Triple-threat Rachel Bloom has popped into the Tony Awards but has not yet been a star on Broadway. Surely that will change soon for the creator and star of the musical comedy series Crazy Ex-Girlfriend. Until then, enjoy her honest and funny memoir about Bloom’s messy, fulfilling life. While Bloom looks forward to Broadway, director and talent Andre Gregory looks back on a life in the avant-garde world of theater with the wit, charm, and storytelling ability you expect from a star of the classic film My Dinner With Andre. Quick! Who has major credits on three of the 75 most successful musicals of all time? That’s right: Elton John with Billy Elliot, Aida, and The Lion King. So his soul-baring memoir Me is a must-read for theater fans. Yes, Taron Eggerton of Rocketman appears on the audiobook, and no, he won’t deliver a copy of the book to you in person. We tried. Director-choreographer Bob Avian has done it all, from his work on A Chorus Line to Dreamgirls to teaching Katharine Hepburn how to sing and dance. He tells his story in Dancing Man, but in a typically self-effacing style, it is his celebration of the talent he worked with you’ll remember best. Those who dive into classical music and opera will want to dive into Mozart, a major new biography of the genius that spends as much time analyzing his immense body of work as retelling his life. And really, isn’t the work what matters?
If you love theater and mysteries, we’re sure you’re as bummed as we are that the re-opening of Agatha Christie’s The Mousetrap in the West End had to be delayed. Until then, enjoy these three delicious tales of a crime set in the world of the theater. In Murder At The Playhouse, Kitty Underhay is sparring with her rather dashing ex-captain, ex-boyfriend Matthew Bryant. But that won’t stop the amateur sleuth from jumping into action when he’s (wrongly!) accused of murder in this 1933-set romp. The Chicago theater scene gets its due in a reissue of The Great Hotel Murder, in which theater critic and amateur sleuth Riley Blackwood must sort through a pile of bodies and missing suspects to solve a puzzle. The novel was turned into a film in 1935 but has been wrongly forgotten since then. And for sheer nuttiness, you can’t beat the comic insanity of Christopher Moore’s Shakespeare For Squirrels. The hero Pocket and his sidekick Drool (not to mention a pet monkey Jeff) storm their way through a retelling of A Midsummer Night’s Dream by way of Dashiell Hammett. If that sounds at all appealing, don’t hesitate.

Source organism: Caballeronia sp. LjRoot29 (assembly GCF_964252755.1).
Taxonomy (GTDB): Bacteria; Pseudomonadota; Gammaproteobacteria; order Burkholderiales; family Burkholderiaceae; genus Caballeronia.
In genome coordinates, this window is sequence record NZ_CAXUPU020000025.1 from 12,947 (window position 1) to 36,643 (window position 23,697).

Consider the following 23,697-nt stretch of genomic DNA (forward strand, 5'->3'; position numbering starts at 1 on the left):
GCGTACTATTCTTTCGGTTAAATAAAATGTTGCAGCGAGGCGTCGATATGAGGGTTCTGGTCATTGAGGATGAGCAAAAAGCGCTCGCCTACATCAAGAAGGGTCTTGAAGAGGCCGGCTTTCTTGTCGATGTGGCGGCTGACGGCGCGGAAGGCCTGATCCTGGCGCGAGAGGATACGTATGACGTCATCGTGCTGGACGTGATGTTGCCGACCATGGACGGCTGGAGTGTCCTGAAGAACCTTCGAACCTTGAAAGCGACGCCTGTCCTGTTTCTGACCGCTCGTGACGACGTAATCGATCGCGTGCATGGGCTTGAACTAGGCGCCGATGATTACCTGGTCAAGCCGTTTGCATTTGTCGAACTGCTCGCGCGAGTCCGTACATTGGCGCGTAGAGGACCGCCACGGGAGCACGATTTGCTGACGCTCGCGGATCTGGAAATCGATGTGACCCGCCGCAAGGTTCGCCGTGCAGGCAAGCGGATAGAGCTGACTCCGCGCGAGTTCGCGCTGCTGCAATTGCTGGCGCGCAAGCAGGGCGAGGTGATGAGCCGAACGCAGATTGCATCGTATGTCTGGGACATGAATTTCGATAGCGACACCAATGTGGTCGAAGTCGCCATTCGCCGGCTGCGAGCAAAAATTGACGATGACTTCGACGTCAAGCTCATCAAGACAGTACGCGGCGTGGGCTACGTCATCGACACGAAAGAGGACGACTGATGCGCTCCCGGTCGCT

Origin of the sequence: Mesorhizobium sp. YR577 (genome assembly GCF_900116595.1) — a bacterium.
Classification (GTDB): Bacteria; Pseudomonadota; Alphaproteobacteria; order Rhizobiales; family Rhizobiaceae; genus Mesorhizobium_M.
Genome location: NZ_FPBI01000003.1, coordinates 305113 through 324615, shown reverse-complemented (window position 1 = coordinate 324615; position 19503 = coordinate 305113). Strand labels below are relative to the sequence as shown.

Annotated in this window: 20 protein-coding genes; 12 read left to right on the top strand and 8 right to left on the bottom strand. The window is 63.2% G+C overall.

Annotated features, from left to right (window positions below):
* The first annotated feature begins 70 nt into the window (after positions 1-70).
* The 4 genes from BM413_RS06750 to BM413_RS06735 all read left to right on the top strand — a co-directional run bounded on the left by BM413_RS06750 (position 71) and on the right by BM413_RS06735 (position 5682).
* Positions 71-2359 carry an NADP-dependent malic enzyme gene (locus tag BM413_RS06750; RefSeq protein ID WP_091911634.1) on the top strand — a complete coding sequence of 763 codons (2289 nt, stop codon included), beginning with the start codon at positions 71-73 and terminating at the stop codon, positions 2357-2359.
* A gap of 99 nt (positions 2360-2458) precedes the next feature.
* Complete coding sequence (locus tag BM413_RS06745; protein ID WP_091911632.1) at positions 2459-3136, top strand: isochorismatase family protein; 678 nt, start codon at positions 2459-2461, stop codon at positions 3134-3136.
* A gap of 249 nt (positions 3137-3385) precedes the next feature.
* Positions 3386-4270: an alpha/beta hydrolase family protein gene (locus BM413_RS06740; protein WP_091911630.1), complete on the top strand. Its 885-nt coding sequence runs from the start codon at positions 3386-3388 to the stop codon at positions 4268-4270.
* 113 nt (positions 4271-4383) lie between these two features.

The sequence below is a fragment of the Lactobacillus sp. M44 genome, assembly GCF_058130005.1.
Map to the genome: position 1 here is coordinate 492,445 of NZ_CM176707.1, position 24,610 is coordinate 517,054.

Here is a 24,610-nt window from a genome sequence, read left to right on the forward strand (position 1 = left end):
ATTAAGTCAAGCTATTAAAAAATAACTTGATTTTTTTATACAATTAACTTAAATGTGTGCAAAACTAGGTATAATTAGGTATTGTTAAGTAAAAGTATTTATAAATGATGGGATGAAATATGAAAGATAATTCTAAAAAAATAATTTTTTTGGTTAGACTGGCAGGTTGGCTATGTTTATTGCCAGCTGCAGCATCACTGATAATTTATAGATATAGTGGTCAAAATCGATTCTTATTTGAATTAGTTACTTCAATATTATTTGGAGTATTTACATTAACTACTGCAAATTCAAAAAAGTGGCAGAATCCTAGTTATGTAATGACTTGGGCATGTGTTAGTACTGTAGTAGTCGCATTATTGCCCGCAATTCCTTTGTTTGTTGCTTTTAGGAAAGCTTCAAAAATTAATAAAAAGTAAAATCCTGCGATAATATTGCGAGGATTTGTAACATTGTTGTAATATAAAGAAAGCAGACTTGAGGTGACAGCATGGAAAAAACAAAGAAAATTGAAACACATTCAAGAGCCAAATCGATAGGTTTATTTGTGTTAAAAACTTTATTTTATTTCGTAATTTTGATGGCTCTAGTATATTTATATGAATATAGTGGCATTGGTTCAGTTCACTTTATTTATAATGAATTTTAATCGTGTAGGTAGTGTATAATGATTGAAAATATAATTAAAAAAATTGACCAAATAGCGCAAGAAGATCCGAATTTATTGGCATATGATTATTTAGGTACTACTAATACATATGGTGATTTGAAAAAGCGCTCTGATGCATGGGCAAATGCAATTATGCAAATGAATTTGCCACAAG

Four books for those who want to tackle a career in the theater. Tony-winning Broadway producer Ken Davenport offers up the most inspiring stories and nuggets of wisdom from artists like Kathleen Marshall, Terrence McNally, Dominique Morisseau, and dozens more who joined him on his podcast called The Producer’s Perspective. Davenport calls them his mentors because their insights have inspired him so much and now he believes they’ll inspire anyone pursuing their dream. Emma Smith’s This Is Shakespeare positively revels in the contradictions and confusions that arise when you really dive into the work of the Bard. Consider her book the master class you never had in all things William S. And really, if you’re going to take theater or poetry or life and love seriously, shouldn’t you soak up Shakespeare’s sonnets at some point? All the Sonnets collect them all in chronological order, including the ones embedded in plays, and offer up some pithy insights via footnotes and the like. Finally, the rise of so many diverse playwrights means actors looking for something new to perform have many riches to choose from. In The Kilroys List, the 67(!) monologues and scenes on tap here are created by women and nonbinary playwrights.
Finally, a love of performing can begin (or end) anywhere. In Alice Randall’s acclaimed novel Black Bottom Saints, a Detroit neighborhood as rich in talent as Harlem springs to life via the death-bed memories of a nightclub emcee. Joseph “Ziggy” Johnson rubbed elbows with everyone from Dinah Washington to Count Basie when not founding his own Ziggy Johnson School Of Theatre. Think Ragtime crossed with The Cotton Club. And if you’ve got the acting bug, you’ll perform anywhere. In We Came Here To Shine, that’s how an actress with her eye on Hollywood finds herself at the 1939 World’s Fair in New York City starring in one of those ridiculous water spectacles of synchronized swimming. Hey, you never know who might be in the audience! And English novelist Graham Swift (Waterland, Last Orders) enjoyed some of the best reviews of his career with the gem Here We Are. It revels in the invariably seedy setting of vaudeville, in this case, the fading world of Brighton Beach seaside performers. Three friends – one in a variety act, another a comic, and the third in a magic act – come together, fall apart, and wonder where it all went wrong.